Referring again to FIGS. 1 and 3, the ball releases 40 include a foot pedal 44 which may also be used as a handle for opening the ball release 40. The ball release 40 rotates about a pivot 48 between a raised and lowered position. Above the handle 44 is an angled portion 46 sloping away from the orifice 50 and a ball support portion 42, which forms a cradle for retaining the balls in the normal raised position. In its normal position, the ball release 40 prevents the balls from passing through the orifice 50. However, when the ball release handle 44 is lowered, the retainer portion 46 lowers downward, creating a large enough opening so that the ball may be removed through the orifice 50. Once the ball has been removed, by letting go of the release 40, the weight of stored balls acting on the ball support portion 42 forces the ball release 40 to pivot and moves the retainer portion 46 upward, decreasing the size of the orifice 50 and positioning the angled retainer portion 46 to prevent additional balls from being dispensed through the orifice 50. In an alternate embodiment, the pivot 48 is spring loaded to urge the ball release 40 toward the closed position.

It is to be understood, however, that even though numerous characteristics and advantages of the present invention have been set forth in the foregoing description, together with details of the structure and function of the invention, the disclosure is illustrative only, and changes may be made in detail, especially in matters of shape, size and arrangement of parts within the principles of the invention to the full extent indicated by the broad general meaning of the terms in which the appended claims are expressed.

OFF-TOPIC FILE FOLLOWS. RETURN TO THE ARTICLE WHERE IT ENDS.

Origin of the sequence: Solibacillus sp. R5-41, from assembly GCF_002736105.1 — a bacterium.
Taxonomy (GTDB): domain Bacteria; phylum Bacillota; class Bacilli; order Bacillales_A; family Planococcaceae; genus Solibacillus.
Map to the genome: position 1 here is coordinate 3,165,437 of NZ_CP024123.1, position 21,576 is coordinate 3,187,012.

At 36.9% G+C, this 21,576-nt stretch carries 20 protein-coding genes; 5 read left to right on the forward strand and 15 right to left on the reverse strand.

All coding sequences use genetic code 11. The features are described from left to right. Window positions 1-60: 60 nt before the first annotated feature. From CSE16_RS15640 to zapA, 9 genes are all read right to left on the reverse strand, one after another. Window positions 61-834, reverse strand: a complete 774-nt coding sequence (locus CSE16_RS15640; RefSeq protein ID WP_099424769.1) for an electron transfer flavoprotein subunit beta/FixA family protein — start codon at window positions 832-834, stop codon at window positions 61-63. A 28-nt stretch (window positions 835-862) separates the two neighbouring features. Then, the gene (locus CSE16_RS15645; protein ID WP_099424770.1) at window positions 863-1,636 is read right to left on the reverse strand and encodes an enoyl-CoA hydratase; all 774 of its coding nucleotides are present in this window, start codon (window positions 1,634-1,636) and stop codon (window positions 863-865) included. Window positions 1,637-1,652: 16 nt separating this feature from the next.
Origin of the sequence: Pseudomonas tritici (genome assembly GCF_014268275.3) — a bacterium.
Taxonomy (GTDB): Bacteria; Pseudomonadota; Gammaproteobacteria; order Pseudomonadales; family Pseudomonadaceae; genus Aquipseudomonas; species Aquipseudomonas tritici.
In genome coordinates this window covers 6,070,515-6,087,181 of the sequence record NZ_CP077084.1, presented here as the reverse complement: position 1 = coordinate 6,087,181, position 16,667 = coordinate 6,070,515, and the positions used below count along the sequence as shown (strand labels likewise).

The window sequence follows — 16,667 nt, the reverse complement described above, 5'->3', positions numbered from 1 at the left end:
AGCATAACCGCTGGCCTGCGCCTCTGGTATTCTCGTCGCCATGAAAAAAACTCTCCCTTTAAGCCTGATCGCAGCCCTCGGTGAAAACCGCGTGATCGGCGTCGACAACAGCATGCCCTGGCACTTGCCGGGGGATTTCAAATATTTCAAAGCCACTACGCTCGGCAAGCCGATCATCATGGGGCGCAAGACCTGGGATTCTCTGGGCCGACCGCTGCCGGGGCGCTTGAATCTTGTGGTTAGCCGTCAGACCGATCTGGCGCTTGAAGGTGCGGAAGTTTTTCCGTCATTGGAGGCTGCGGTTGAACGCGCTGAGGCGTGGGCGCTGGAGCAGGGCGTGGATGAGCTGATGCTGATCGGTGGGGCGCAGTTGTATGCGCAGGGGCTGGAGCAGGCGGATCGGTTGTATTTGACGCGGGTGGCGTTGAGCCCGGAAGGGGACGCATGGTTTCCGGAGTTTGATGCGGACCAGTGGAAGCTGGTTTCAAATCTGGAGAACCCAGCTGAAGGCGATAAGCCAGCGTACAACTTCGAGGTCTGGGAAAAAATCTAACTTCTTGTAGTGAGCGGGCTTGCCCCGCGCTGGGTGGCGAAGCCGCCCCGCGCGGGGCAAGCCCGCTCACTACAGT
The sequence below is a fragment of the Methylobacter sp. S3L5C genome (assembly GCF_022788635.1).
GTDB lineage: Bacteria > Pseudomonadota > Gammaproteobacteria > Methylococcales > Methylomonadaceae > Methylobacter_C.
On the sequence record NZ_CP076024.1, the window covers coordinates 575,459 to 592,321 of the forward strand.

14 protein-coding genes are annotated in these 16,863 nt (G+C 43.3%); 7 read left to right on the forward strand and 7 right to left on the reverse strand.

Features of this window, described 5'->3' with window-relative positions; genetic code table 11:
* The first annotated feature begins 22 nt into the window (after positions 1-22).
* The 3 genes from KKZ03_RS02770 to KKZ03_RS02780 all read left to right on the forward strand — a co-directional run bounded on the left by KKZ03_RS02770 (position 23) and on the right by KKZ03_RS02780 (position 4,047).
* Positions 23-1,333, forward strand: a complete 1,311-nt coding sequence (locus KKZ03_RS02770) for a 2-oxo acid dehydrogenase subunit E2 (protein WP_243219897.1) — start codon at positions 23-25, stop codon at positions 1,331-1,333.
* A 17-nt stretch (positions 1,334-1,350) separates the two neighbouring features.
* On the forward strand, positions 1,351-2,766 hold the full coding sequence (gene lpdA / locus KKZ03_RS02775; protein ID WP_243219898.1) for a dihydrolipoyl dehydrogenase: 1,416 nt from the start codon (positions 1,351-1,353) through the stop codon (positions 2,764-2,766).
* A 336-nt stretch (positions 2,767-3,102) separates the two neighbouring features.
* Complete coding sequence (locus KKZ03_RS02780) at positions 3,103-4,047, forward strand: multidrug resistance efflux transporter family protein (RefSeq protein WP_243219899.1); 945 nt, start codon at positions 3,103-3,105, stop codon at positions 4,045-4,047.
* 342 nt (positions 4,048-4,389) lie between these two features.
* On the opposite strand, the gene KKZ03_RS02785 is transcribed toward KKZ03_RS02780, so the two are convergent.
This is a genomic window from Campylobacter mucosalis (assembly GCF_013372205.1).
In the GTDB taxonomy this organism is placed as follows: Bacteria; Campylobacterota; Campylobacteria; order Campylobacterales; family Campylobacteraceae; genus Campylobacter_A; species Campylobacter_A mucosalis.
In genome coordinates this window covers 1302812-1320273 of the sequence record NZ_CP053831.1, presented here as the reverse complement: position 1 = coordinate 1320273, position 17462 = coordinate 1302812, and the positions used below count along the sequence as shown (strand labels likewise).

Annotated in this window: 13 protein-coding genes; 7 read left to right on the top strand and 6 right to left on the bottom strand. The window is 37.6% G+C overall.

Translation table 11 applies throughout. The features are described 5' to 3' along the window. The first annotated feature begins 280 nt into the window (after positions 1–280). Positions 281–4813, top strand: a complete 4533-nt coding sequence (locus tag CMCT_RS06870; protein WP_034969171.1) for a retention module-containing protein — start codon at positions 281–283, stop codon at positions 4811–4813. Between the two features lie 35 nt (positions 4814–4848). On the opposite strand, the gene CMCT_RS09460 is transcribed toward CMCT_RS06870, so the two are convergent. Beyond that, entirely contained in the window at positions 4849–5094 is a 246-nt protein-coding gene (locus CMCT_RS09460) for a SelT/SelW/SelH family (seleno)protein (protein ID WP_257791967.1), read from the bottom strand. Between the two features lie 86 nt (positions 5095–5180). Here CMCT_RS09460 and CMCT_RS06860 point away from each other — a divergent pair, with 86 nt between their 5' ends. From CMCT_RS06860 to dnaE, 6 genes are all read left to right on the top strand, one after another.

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Referenced by
Citing PatentFiling datePublication dateApplicantTitle
US6267461 *Jun 23, 1999Jul 31, 2001James L. DunaganSport ball storage apparatus and method for storing and dispensing a sport ball
US6494468 *Sep 14, 2000Dec 17, 2002Jerry IngeSports equipment storage device
US6663119Aug 31, 2001Dec 16, 2003Larry J. WhiteSports equipment cart
US7712752Apr 16, 2007May 11, 2010Jack HorningSports equipment storage device
US7980398Mar 10, 2008Jul 19, 2011Fasteners For Retail, Inc.Theft deterrent can dispenser
US8360236 *Jul 27, 2010Jan 29, 2013Michael YoungGolf ball carrier with golf ball release tab
US8397922Jun 14, 2011Mar 19, 2013William Henry KahlTheft deterrent can dispenser
US8505771 *Apr 24, 2009Aug 13, 2013Tony ReadGolf ball dispenser
US8820522Dec 13, 2011Sep 2, 2014Brendan E. QuarryApparatus and kit for containing sports equipment
US20120024915 *Jul 27, 2010Feb 2, 2012Michael YoungGolf ball carrier with golf ball release tab
WO1999018830A1 *Oct 8, 1998Apr 22, 1999L & P Property Management CoShelf assembly
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WO2009139651A1 *May 15, 2009Nov 19, 2009Asaf AliA storage device
Classifications
U.S. Classification211/15, 206/315.9, 211/59.2, 312/49, 211/184
International ClassificationA63B47/00, A47F1/08
Cooperative ClassificationA63B47/00, A63B2208/12, A47F1/08
European ClassificationA47F1/08, A63B47/00
Legal Events
DateCodeEventDescription
Nov 15, 2005FPExpired due to failure to pay maintenance fee
Effective date: 20050916
Sep 16, 2005LAPSLapse for failure to pay maintenance fees
Apr 6, 2005REMIMaintenance fee reminder mailed
Feb 26, 2001FPAYFee payment
Year of fee payment: 4
May 5, 1995ASAssignment
Owner name: CORE GROUP MARKETING, INC., MINNESOTA
Free format text: ASSIGNMENT OF ASSIGNORS INTEREST;ASSIGNORS:HAMILTON, ROBERT H.;ARMSTRONG, ERIC J.;REEL/FRAME:007494/0156;SIGNING DATES FROM 19950426 TO 19950427